Kiersten Meigs

Kiersten Meigs

Mentor

Dr. Zachary Slepian

College

College of Liberal Arts and Sciences

Major

Astrophysics

Minor

Mathematics, Botany, Zoology

Organizations

N/A

Academic Awards

N/A

Volunteering

N/A

Research Interests

Cosmology, relativity and gravitation, quantum theory, and astrobiology

Hobbies and Interests

SCUBA diving, playing guitar, traveling

Research Project

Resolving Integrals of Products of Spherical Bessel Functions with Arbitrary Power Laws into Singular Distributions

Integrals of products of spherical Bessel functions often appear in cosmological computations, for example, when transforming the theory power spectrum into configuration space to model galaxy survey data, or evaluating higher-point correlation functions. These types of integrals frequently arise in cosmological perturbation theory, which helps model galaxy clustering in cosmological surveys with large data sets such as DESI, as well as in computing covariance matrices, which help optimally weight data when comparing to the model. These integrals are usually evaluated using numerical methods, but finding analytical solutions to these integrals can accelerate current computational methods. We are developing a method for finding analytical solutions of these integrals by using a differential operator that can alter the powers of the integrands by steps of two.

  • Dr. Zachary Slepian
  • Astrophysics
  • Mathematics, Botany, Zoology
  • Cosmology, relativity and gravitation, quantum theory, and astrobiology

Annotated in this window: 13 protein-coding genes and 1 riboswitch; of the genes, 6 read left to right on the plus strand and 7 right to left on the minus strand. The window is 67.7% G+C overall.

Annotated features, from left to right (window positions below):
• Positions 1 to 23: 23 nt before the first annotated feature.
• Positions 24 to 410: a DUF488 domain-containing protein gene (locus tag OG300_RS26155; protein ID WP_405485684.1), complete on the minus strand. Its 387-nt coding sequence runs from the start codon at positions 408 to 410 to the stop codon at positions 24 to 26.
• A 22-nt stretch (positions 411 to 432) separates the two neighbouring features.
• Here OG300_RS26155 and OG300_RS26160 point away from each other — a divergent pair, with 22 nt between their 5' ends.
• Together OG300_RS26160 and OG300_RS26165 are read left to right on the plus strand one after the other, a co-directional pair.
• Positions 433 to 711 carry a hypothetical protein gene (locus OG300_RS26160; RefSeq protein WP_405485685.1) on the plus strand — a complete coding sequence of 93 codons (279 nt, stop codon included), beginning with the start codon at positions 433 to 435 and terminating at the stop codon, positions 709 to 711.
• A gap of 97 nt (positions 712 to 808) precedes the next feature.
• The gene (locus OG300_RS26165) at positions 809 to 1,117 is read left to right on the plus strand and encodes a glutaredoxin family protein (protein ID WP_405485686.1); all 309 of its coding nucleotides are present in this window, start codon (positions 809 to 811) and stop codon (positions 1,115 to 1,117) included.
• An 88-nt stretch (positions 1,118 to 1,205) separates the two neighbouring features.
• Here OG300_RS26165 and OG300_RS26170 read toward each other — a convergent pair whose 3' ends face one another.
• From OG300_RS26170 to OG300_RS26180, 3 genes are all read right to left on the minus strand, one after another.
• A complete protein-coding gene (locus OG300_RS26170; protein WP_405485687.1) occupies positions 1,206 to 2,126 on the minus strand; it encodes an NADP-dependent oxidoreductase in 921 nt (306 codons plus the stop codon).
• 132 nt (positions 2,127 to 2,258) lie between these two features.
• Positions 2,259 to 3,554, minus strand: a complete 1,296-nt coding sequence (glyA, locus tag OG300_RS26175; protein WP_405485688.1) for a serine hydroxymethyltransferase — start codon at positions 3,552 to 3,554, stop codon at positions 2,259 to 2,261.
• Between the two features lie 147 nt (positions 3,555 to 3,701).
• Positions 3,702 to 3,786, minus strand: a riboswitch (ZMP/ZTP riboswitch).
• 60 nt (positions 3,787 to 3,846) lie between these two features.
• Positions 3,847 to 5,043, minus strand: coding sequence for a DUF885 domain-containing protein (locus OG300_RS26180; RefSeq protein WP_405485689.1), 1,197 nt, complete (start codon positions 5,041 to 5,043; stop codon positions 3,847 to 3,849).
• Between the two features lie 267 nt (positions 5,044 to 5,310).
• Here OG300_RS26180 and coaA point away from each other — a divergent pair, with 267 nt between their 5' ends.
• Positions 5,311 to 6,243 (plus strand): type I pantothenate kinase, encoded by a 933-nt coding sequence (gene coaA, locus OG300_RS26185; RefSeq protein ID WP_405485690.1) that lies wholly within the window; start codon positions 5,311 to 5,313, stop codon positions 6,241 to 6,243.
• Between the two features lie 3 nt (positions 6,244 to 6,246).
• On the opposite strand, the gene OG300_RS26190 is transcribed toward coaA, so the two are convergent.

• N/A
  • N/A
  • N/A
  • SCUBA diving, playing guitar, traveling
  • Resolving Integrals of Products of Spherical Bessel Functions with Arbitrary Power Laws into Singular Distributions
  • Integrals of products of spherical Bessel functions often appear in cosmological computations, for example, when transforming the theory power spectrum into configuration space to model galaxy survey data, or evaluating higher-point correlation functions. These types of integrals frequently arise in cosmological perturbation theory, which helps model galaxy clustering in cosmological surveys with large data sets such as DESI, as well as in computing covariance matrices, which help optimally weight data when comparing to the model. These integrals are usually evaluated using numerical methods, but finding analytical solutions to these integrals can accelerate current computational methods. We are developing a method for finding analytical solutions of these integrals by using a differential operator that can alter the powers of the integrands by steps of two.